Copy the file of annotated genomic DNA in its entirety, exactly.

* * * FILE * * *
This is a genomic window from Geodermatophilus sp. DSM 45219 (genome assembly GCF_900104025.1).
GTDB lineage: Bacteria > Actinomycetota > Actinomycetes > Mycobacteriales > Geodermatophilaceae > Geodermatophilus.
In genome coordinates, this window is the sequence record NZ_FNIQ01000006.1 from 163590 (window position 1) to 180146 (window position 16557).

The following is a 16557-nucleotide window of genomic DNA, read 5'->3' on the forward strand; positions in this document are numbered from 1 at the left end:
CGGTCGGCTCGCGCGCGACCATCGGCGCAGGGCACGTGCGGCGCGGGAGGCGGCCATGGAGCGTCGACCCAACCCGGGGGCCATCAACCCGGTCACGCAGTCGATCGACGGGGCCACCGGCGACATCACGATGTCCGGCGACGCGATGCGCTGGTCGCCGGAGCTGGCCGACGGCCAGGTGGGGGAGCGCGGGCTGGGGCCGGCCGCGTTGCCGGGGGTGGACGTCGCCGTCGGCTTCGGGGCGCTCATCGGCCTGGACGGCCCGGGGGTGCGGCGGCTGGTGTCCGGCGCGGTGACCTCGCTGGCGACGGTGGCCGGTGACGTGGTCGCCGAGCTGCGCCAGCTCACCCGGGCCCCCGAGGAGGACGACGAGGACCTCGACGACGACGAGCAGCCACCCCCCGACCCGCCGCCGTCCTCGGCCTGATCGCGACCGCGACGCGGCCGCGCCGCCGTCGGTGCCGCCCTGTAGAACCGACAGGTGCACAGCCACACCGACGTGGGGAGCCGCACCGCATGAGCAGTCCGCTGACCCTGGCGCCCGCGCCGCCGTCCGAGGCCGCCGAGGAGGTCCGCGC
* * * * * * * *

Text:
This is a genomic window from Geodermatophilus sp. DSM 45219 (genome assembly GCF_900104025.1).
GTDB lineage: Bacteria > Actinomycetota > Actinomycetes > Mycobacteriales > Geodermatophilaceae > Geodermatophilus.
In genome coordinates, this window is the sequence record NZ_FNIQ01000006.1 from 163590 (window position 1) to 180146 (window position 16557).

The following is a 16557-nucleotide window of genomic DNA, read 5'->3' on the forward strand; positions in this document are numbered from 1 at the left end:
CGGTCGGCTCGCGCGCGACCATCGGCGCAGGGCACGTGCGGCGCGGGAGGCGGCCATGGAGCGTCGACCCAACCCGGGGGCCATCAACCCGGTCACGCAGTCGATCGACGGGGCCACCGGCGACATCACGATGTCCGGCGACGCGATGCGCTGGTCGCCGGAGCTGGCCGACGGCCAGGTGGGGGAGCGCGGGCTGGGGCCGGCCGCGTTGCCGGGGGTGGACGTCGCCGTCGGCTTCGGGGCGCTCATCGGCCTGGACGGCCCGGGGGTGCGGCGGCTGGTGTCCGGCGCGGTGACCTCGCTGGCGACGGTGGCCGGTGACGTGGTCGCCGAGCTGCGCCAGCTCACCCGGGCCCCCGAGGAGGACGACGAGGACCTCGACGACGACGAGCAGCCACCCCCCGACCCGCCGCCGTCCTCGGCCTGATCGCGACCGCGACGCGGCCGCGCCGCCGTCGGTGCCGCCCTGTAGAACCGACAGGTGCACAGCCACACCGACGTGGGGAGCCGCACCGCATGAGCAGTCCGCTGACCCTGGCGCCCGCGCCGCCGTCCGAGGCCGCCGAGGAGGTCCGCGC